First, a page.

For Hire: Smart Linebacker Who Makes Plays In Space
NFL owners, general managers, coaches and fans,
My name is Hayes Pullard and I’m writing to express my interest in becoming your next linebacker.
After a successful college career at the University of Southern California, I’m very confident that I can be an asset to your organization.
The NFL is a complex game and I pride myself on being an intelligent linebacker. In my four years of starting at USC, I played a lot of snaps against teams that relied on the speed option. This allowed me to develop great instincts for reading plays, as proven by the fact that I led the team in tackles three straight seasons. You can be the strongest and fastest guy in the world, but you’re not going to be able to do much on a football field if you don’t have a feel for the game. The ability to see a play unfold before it happens can’t be measured with a stopwatch or measuring stick, but you’ll notice it in the final score.
Being a good linebacker really comes down to having the ability to recognize the little things. For example, if there are three guys split out wide and you see the X lined up on the back side, you know he’s going to come over to where the open field is because they’ve spread it out to make sure space is vacant for somebody to come from the outside. If they’re tight, you know there is going to be a bunch of crossing routes because they see man-to-man defense. I keep track of these things, not only for myself, but also so that I can alert my teammates and put them in a better situation on third down. The guy who makes the play is often just as important as the guy who put them in the right position to do so.
That being said, I really like being the guy who makes the play. But don’t take my word for it. Let’s roll the tape:
When I do arrive at camp, there won’t be any concerns about whether I can pick up the system.
While I was at USC, we changed coaches every single year. From Monte Kiffin to Ed Orgeron to Clancy Pendergast to Justin Wilcox, I was able to learn something new each year, as opposed to being taught the same principles behind one system over and over. I feel comfortable saying that I can play in any system because in the past few years I’ve seen it all, from 5-2 to 3-4.
But beyond my ability to adapt on the field, you can trust that I’ll be a loyal employee. I signed with USC the year that Pete Carroll left, so I was around during some very tough years for the program. There were scholarship restrictions, which led to a lack of depth, which led to ugly losses, which led to the constant coaching changes mentioned above. But despite all this, I stayed put when I could have left. Now, after earning my degree in public policy and development, I depart from a program that’s in much better shape than when I arrived. If you decide to draft me, you can trust that I won’t be rattled by tough times. I’ve already been there and seen it through.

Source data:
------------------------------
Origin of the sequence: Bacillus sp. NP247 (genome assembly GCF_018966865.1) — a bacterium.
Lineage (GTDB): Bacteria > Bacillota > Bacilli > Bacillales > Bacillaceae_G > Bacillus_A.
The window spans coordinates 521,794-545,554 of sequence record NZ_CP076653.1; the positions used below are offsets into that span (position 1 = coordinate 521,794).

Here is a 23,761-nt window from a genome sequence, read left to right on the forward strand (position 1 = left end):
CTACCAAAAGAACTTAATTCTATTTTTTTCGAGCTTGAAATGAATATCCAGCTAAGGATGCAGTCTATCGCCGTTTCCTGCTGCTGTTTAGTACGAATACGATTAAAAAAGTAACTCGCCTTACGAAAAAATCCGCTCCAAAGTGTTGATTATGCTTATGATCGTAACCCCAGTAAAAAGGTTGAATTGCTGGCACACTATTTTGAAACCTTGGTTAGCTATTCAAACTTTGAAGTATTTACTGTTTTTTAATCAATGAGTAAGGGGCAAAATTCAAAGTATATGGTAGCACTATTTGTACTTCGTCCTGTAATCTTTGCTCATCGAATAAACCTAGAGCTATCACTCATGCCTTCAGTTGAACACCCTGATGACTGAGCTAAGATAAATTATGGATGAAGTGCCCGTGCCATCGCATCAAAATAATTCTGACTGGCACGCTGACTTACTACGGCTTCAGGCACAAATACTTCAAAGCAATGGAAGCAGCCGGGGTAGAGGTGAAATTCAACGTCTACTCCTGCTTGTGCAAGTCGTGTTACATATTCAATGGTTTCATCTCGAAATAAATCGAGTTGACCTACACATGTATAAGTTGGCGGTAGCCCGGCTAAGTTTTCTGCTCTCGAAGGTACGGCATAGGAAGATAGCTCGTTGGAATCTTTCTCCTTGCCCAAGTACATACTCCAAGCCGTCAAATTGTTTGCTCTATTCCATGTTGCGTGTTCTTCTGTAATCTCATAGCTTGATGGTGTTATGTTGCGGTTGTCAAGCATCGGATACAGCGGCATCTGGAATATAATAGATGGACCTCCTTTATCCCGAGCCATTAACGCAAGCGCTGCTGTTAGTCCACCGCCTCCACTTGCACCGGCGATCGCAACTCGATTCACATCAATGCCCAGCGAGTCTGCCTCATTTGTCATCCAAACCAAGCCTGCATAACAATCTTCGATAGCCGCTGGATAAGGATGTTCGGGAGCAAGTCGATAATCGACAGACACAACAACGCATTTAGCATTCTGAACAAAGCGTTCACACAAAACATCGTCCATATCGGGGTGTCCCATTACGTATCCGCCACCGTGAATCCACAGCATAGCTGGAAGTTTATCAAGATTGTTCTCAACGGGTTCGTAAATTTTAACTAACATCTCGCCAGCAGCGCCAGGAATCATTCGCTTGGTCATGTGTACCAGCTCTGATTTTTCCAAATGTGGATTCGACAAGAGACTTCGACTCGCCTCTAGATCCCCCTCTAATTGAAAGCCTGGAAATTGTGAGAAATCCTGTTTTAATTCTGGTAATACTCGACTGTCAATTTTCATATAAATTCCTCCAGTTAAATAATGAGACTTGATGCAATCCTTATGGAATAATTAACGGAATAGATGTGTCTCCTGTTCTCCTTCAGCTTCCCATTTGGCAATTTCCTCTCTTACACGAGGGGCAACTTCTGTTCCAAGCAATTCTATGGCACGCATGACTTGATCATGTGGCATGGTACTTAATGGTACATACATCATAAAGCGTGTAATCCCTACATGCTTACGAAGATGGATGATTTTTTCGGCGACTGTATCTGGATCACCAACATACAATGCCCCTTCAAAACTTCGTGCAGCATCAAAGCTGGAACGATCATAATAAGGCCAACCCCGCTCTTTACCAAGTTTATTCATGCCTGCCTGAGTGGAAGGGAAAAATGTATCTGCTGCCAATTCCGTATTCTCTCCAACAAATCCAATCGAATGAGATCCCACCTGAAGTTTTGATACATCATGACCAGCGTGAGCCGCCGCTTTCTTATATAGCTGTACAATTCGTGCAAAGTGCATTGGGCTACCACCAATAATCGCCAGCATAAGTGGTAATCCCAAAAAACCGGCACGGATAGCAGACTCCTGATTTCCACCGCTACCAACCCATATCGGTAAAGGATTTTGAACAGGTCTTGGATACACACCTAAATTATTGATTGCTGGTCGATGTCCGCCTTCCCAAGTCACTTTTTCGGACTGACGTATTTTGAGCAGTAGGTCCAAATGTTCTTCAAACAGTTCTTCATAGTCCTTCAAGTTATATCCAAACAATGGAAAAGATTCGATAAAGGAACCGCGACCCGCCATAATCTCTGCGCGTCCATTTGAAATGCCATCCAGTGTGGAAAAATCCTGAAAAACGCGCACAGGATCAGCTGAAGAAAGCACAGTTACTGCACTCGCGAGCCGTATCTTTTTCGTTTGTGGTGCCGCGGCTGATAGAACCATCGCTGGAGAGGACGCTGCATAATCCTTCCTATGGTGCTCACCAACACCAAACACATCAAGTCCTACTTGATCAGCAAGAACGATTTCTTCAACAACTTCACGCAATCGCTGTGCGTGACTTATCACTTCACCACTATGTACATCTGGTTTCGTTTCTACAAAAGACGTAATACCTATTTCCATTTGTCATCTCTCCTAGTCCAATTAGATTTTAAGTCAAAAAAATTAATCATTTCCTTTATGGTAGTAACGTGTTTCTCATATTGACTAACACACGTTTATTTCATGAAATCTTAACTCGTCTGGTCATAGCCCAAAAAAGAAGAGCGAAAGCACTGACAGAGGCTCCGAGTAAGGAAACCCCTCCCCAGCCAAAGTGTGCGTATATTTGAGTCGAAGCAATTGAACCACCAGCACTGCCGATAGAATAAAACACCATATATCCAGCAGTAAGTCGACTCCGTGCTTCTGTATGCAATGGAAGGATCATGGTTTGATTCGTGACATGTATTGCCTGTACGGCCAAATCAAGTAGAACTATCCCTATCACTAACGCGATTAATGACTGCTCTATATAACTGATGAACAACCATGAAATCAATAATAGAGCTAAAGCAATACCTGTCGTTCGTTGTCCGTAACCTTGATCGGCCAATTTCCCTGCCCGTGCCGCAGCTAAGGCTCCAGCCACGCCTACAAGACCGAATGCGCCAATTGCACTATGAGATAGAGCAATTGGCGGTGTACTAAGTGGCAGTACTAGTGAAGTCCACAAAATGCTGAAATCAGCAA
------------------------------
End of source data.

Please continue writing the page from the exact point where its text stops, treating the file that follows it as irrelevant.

I understand I’m going to start off playing special teams. I have every intention of making plays in that role. The Pac-12 is all about speed and being able to cover open space, and the same could be said of covering kicks on a special teams unit. I want to become a standout in that capacity and expand my role on the team from there.
I know making it in the league is tough, but I’m no stranger to pressure. My full name is actually Hayes Pullard III, after my father, Hayes Pullard Jr., who passed away when I was in high school. Since then, my six siblings have looked to me to fill a leadership role in the family. They’ve leaned on me and I’ve happily accepted the challenge. Now that I’ve made it to this point with my degree and my health, I’m anxious to see how far I can go. I don’t view the opportunity to play in the NFL as merely a new job. I view it as a new chapter of my life.
I went to USC to fulfill my father’s dream. I got my degree to fulfill my mother’s dream. And now I’m writing this letter to you to fulfill my dream. I understand that I’m facing a tremendous challenge, but I’m confident that I’m up for it. The good ones rely on their athletic ability, but the great ones utilize their mind in order to get the most out of their athletic ability. If you draft me, know that I have no plans on being just good.
Hayes Pullard III